7. What’s the best thing about being a musician?

Again, I’d rather use the word artist here since I reserve the word musician, for players who have expertise in notes and scales etc. But I’d say the best part about being an artist, is making the thing. My church is making things. The listening between me and GD and hearing what comes next or just being led to sounds, then words, then full adventure of beginning, middle and end. That’s where I’m the most lit. Then on stage, its another set of ears somewhere else in my body being led to execute, and if I’m thinking, that sucks. haha so the purest best part for me is in the making.

8. When the band are all hanging out together, who cooks; who gets the drinks in; and who is first to crack out the acoustic guitars for a singalong?

I work with hired guns but we’re all friends and laugh a lot while we get the job done. I love my new band mates very much. Rachel is the fiddle player and we have artist dates where we talk about life and love and walking through it all with grace. Adam Uttz plays drums and he’s all about Anime and the most positive human I’ve EVER MET. Orilious Banks is the greatest guitar player I’ve ever worked with. He’s so humble and loves learning and is the quickest study EVER! I think all of us love learning and listening and that’s why we get along. We also believe in kindness and that takes the cake.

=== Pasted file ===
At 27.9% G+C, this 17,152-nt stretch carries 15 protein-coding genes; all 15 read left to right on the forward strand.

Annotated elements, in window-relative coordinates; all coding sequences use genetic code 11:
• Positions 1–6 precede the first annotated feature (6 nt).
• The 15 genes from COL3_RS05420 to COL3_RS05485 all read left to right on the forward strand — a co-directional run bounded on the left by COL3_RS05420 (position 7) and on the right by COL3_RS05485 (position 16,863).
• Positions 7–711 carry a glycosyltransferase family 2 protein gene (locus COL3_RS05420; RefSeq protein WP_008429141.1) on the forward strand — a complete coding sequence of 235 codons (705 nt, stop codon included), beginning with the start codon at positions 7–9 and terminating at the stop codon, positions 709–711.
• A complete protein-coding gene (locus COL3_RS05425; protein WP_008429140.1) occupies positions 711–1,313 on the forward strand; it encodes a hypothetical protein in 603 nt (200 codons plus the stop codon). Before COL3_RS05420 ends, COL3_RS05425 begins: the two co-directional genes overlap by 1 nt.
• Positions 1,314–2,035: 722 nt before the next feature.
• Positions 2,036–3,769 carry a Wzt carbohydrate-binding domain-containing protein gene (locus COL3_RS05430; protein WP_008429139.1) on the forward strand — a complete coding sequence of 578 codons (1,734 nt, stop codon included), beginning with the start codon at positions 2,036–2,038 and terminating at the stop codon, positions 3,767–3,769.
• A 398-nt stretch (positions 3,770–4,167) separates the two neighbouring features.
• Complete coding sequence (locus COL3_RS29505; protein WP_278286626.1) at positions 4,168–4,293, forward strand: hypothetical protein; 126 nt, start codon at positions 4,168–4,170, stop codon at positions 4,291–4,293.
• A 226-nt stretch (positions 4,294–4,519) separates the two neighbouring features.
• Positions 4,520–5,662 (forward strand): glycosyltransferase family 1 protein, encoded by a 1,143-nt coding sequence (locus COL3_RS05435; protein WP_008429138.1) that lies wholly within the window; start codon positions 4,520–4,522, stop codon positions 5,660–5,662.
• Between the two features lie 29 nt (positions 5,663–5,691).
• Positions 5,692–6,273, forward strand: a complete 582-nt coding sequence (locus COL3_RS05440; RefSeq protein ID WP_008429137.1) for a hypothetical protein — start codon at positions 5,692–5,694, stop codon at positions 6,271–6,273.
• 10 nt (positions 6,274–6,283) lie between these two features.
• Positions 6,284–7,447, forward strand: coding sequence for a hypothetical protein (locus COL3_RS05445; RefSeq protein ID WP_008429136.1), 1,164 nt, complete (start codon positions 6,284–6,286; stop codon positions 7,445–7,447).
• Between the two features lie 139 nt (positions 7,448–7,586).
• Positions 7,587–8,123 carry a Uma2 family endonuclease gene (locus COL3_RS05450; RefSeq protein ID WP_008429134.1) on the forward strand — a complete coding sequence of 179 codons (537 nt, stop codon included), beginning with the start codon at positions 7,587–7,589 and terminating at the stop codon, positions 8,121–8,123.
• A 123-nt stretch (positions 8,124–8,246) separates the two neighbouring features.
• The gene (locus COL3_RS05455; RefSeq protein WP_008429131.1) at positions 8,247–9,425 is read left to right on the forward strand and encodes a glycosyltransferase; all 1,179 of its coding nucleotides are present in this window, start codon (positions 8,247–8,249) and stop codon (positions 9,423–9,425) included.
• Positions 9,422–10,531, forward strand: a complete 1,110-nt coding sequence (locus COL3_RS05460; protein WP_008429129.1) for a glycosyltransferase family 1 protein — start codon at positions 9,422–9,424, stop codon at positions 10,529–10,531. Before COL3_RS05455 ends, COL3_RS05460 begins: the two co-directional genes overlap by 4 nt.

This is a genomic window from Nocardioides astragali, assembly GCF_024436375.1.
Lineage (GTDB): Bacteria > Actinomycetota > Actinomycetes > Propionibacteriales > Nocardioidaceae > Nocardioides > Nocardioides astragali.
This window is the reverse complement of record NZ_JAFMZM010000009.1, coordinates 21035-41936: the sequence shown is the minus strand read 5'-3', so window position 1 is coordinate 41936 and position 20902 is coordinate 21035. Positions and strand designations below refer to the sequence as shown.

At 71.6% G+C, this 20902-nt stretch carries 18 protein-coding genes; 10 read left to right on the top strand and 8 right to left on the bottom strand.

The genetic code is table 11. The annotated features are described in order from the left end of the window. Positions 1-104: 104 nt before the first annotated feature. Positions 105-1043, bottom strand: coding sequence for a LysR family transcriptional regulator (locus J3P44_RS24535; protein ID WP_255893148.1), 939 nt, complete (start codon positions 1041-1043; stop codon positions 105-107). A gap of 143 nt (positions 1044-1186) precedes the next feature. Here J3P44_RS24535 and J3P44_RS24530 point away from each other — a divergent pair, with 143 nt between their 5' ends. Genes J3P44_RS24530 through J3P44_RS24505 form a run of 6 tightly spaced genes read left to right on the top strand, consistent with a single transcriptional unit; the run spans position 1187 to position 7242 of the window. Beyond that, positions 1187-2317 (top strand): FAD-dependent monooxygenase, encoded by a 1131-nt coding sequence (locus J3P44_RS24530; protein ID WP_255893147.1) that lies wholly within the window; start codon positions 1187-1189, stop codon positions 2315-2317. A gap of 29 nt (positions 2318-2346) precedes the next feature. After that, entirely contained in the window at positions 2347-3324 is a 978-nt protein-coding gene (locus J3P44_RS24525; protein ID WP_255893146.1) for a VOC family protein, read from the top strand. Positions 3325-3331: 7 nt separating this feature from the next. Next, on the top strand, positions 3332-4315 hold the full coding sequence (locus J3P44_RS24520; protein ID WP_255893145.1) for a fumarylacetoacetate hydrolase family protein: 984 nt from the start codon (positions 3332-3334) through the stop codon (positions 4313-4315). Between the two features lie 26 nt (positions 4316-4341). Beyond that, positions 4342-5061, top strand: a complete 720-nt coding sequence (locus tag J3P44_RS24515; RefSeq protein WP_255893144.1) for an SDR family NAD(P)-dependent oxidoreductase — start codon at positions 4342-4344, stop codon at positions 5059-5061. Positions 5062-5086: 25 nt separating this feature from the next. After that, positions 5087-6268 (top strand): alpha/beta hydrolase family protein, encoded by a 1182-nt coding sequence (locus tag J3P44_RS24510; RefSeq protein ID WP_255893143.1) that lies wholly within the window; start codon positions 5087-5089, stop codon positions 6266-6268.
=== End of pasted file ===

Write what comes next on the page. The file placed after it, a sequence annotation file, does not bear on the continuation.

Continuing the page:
9. When was the last time you were star struck and who was it?